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Nordic philosophy has a deep respect for functionality, clean lines, and longevity. Nordic design is created to be in harmony with its environment and a direct result of the region's climate.
During the long winter, homemakers maximise the space to reflect as much light as possible. Minimal furniture allows light and air to move around the room freely. The furniture employed are made of natural materials, such as wood, that will last instead of being regularly replaced.
In 1915, a Danish company for decorative arts launched a magazine to promote local craftsmanship.
It was made to compete against the Art Noveau movement. Social commentary pressed more on the arts, which paved the way for Art Deco - an industrially-driven design philosophy.
Overall, the Nordic design code relies on the craftsmanship that is visually easy on the eye. Wood is used in warm, genial tones, and rugs and palettes of cool, muted colours soften the area.
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When decorating your house, you might consider the transitional design if you find both traditional and modern designs not suitable for you. Better go with the mix of the two. Accessories are kept ...
One of the most well-known interior designs is the traditional one. The dark wooden furniture is often ornately detailed and usually includes crystal chandeliers. Furthermore, among the popular patterns are: damask, florals, strips and plaids.
Maybe the best sign that you might be into this kind of design is the fact that you have a thing for consistency: matching furniture sets is basically the main rule when it comes to this design style.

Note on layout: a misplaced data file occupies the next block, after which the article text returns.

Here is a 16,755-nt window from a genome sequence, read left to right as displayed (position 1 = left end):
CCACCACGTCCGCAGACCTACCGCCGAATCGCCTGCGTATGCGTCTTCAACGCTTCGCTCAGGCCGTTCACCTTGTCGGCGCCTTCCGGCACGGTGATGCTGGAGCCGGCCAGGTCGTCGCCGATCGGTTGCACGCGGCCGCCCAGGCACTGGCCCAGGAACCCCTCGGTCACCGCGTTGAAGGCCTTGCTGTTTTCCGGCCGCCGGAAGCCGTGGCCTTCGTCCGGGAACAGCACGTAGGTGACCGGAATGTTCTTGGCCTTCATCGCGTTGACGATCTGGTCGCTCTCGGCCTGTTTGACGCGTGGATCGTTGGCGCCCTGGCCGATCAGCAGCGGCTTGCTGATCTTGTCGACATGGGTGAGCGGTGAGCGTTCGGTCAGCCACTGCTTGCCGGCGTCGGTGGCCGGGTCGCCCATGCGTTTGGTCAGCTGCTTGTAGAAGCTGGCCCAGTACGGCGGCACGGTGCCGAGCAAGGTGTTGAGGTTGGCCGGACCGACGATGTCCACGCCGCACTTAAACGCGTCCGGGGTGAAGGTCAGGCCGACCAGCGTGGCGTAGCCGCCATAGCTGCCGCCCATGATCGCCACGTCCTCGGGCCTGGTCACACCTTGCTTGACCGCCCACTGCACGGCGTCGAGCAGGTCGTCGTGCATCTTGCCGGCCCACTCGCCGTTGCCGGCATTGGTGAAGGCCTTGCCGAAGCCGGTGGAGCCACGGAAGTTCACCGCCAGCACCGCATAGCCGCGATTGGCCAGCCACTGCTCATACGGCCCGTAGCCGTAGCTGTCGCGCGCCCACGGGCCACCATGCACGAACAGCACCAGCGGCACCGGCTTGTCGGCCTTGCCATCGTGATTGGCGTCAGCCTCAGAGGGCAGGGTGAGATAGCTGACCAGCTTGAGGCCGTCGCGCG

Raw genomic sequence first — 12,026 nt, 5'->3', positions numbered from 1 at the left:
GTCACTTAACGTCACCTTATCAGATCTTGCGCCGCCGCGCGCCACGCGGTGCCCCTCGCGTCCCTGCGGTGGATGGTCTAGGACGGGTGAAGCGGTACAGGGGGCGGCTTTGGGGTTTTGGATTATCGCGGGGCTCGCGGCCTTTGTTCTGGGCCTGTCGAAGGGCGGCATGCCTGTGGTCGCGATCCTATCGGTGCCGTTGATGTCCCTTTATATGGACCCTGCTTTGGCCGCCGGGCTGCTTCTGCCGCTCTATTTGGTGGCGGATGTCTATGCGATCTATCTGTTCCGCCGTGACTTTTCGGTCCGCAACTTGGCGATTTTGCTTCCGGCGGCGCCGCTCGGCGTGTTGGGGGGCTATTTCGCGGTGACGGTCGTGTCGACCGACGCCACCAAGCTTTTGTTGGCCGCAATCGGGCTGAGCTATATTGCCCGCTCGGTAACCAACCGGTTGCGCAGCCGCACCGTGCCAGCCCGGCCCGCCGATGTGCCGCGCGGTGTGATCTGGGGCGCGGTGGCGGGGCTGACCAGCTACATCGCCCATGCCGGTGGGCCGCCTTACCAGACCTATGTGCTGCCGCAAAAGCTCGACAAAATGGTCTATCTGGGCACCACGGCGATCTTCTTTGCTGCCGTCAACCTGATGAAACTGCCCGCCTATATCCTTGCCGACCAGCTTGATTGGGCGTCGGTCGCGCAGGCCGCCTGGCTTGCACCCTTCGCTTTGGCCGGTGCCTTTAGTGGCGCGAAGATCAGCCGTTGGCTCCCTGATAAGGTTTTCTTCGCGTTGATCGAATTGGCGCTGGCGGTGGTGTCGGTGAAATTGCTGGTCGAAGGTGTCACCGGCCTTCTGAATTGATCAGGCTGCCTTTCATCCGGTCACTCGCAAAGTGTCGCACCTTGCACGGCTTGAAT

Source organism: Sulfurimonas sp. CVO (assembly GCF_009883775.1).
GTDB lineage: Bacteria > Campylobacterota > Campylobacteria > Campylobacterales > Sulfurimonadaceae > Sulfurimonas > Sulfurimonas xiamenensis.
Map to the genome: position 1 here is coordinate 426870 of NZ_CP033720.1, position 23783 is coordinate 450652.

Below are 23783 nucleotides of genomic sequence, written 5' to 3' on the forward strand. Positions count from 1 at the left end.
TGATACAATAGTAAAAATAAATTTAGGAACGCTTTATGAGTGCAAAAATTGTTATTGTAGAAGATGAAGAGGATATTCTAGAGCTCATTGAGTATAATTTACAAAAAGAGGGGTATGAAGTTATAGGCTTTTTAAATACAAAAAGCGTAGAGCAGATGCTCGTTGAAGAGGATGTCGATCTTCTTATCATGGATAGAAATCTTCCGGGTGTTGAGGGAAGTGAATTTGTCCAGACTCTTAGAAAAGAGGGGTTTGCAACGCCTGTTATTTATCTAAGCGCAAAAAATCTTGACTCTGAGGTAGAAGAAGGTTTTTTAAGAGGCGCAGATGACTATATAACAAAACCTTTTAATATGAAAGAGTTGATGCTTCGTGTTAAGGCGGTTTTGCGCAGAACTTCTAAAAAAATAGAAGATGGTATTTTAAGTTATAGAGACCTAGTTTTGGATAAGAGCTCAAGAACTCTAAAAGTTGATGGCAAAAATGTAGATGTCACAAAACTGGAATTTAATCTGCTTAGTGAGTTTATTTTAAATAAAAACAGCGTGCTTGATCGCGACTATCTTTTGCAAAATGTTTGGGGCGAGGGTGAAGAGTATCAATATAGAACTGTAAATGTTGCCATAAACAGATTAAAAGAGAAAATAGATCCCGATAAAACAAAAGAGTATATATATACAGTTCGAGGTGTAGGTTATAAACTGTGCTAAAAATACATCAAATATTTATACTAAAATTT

The modern design refers generally to a specific time period and it gets its features from the mix of Scandinavian, mid-century modern and post-modern design. Designers tend to prefer metal, chrome and glass integrated into a minimal decor.
“Happiness consists more in small conveniences or pleasures that occur every day, than in great pieces of good fo..."
Their population enjoys a healthy work-life balance, high standards of living with less pressure, less stress, and more time for everything they enjoy and love doing.
It's part of the Swedish culture. It means “Not too little. Not too much. Just right.”
The concept encourages an overarching balance across our lives: everything in moderation.
Biophilic design is a concept of using both direct and indirect exposure to nature to increase wellbeing.
Leading up to 2020, biophilic design was a major office trend.
Phillophilic design is about bringing nature in all its forms, including patterns, materials, shapes, spaces, smells, sights, and sounds, into the urban design on varying scales.
Adding greenery is the most obvious starting point. Other additions are light and colour. Natural light supports the circadian rhythms of the body, which regulate our sleep-wake cycle and hormones. Earth tones can also have an array of positive psychological and physiological effects. However, colours should represent a healthy nature such as forest greens, sky blues, or savannah browns. Look outside and see how you can bring those colours inside.
Objects that move in a constant and unpredictable motion improve blood pressure and heart rate and positively affect the sympathetic nervous system.
This can be incorporated into the home office by adding waving grass outside a window or a fishbowl on a desk. Other relics to add are seashells, geometric forms, or stones.